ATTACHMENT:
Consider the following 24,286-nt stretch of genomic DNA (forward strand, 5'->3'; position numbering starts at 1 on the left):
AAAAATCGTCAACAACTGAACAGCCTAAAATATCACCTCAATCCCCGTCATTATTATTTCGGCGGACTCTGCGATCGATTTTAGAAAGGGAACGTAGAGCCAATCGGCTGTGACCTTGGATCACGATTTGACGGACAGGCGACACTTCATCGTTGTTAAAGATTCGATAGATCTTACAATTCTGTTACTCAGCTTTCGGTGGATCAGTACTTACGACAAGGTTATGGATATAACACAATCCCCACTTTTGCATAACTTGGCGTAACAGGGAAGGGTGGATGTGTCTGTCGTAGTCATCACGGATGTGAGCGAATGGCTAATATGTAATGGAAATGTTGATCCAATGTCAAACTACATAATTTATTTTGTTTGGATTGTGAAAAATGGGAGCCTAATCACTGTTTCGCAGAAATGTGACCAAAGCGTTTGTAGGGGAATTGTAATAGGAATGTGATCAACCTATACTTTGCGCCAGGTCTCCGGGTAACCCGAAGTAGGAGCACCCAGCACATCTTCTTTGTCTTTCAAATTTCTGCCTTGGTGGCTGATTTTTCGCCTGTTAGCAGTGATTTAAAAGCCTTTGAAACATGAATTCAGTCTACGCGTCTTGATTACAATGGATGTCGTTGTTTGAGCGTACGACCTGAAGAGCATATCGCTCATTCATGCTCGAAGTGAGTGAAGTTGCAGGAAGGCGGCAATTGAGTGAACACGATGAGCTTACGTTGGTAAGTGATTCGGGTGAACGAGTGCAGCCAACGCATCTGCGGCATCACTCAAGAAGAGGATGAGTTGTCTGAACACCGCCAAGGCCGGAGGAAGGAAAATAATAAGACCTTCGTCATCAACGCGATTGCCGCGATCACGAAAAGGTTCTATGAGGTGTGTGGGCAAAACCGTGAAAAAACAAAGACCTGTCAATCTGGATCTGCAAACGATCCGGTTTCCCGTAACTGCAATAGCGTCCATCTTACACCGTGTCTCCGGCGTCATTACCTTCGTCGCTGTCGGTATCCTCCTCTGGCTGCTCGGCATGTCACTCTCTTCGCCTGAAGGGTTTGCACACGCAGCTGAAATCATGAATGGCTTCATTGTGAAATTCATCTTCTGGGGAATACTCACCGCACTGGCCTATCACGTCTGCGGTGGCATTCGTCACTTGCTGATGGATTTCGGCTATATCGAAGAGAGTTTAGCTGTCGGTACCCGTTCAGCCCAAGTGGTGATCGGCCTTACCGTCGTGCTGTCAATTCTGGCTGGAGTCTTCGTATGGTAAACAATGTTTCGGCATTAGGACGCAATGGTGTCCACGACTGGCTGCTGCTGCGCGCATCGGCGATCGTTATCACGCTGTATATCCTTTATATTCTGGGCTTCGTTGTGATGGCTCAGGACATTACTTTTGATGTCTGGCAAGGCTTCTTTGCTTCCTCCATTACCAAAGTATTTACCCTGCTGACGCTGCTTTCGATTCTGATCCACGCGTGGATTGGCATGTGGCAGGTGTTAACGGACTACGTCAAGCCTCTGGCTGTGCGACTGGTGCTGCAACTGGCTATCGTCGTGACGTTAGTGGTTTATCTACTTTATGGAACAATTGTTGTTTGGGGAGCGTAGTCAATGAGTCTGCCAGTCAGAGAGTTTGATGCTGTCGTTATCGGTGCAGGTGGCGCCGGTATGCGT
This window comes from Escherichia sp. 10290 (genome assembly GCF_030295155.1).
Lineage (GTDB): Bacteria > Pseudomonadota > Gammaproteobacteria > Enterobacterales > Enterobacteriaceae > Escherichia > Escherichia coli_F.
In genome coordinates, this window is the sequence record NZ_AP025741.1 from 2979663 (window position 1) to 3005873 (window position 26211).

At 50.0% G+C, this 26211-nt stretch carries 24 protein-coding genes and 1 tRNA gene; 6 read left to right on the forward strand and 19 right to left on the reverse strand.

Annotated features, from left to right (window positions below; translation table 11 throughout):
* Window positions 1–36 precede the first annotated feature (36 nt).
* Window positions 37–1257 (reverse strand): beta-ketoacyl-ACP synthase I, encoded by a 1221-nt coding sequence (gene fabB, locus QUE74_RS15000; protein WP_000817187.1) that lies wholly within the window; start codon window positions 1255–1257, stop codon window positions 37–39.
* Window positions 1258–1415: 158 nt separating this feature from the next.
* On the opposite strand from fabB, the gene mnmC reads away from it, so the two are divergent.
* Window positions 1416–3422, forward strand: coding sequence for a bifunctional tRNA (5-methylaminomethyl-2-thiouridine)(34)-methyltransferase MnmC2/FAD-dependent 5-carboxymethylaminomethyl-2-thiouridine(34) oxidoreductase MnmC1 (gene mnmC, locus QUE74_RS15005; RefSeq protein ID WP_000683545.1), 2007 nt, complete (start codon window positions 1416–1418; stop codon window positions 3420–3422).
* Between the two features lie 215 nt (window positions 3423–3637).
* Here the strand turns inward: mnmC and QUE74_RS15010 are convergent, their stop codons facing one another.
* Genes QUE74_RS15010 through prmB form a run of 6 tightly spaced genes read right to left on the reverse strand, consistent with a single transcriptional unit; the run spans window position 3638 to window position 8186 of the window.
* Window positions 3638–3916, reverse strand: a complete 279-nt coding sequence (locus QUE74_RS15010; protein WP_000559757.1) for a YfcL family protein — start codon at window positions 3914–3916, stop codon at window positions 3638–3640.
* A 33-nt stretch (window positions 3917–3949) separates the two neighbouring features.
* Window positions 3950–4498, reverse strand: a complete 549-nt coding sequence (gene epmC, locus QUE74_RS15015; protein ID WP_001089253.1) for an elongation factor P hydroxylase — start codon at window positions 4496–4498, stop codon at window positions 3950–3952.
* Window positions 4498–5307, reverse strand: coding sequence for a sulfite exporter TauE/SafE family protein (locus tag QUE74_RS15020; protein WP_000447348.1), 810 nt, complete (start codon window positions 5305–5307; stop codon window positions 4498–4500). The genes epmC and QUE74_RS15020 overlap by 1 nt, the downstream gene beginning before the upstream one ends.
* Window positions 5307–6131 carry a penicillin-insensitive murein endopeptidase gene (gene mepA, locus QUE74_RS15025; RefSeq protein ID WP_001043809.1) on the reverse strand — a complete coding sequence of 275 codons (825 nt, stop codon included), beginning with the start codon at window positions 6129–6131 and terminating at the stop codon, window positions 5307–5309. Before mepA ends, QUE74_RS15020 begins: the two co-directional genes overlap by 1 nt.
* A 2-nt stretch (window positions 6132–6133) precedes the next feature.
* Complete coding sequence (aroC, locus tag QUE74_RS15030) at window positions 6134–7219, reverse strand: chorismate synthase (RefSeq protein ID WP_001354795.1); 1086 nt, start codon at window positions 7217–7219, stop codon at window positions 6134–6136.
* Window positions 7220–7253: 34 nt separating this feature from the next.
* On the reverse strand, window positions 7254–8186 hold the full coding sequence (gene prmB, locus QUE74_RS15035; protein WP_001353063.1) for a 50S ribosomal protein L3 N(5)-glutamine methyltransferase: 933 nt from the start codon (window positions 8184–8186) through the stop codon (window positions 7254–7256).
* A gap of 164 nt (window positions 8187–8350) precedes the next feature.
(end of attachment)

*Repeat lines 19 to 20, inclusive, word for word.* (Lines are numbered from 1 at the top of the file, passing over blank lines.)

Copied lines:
* Window positions 4498–5307, reverse strand: coding sequence for a sulfite exporter TauE/SafE family protein (locus tag QUE74_RS15020; protein WP_000447348.1), 810 nt, complete (start codon window positions 5305–5307; stop codon window positions 4498–4500). The genes epmC and QUE74_RS15020 overlap by 1 nt, the downstream gene beginning before the upstream one ends.
* Window positions 5307–6131 carry a penicillin-insensitive murein endopeptidase gene (gene mepA, locus QUE74_RS15025; RefSeq protein ID WP_001043809.1) on the reverse strand — a complete coding sequence of 275 codons (825 nt, stop codon included), beginning with the start codon at window positions 6129–6131 and terminating at the stop codon, window positions 5307–5309. Before mepA ends, QUE74_RS15020 begins: the two co-directional genes overlap by 1 nt.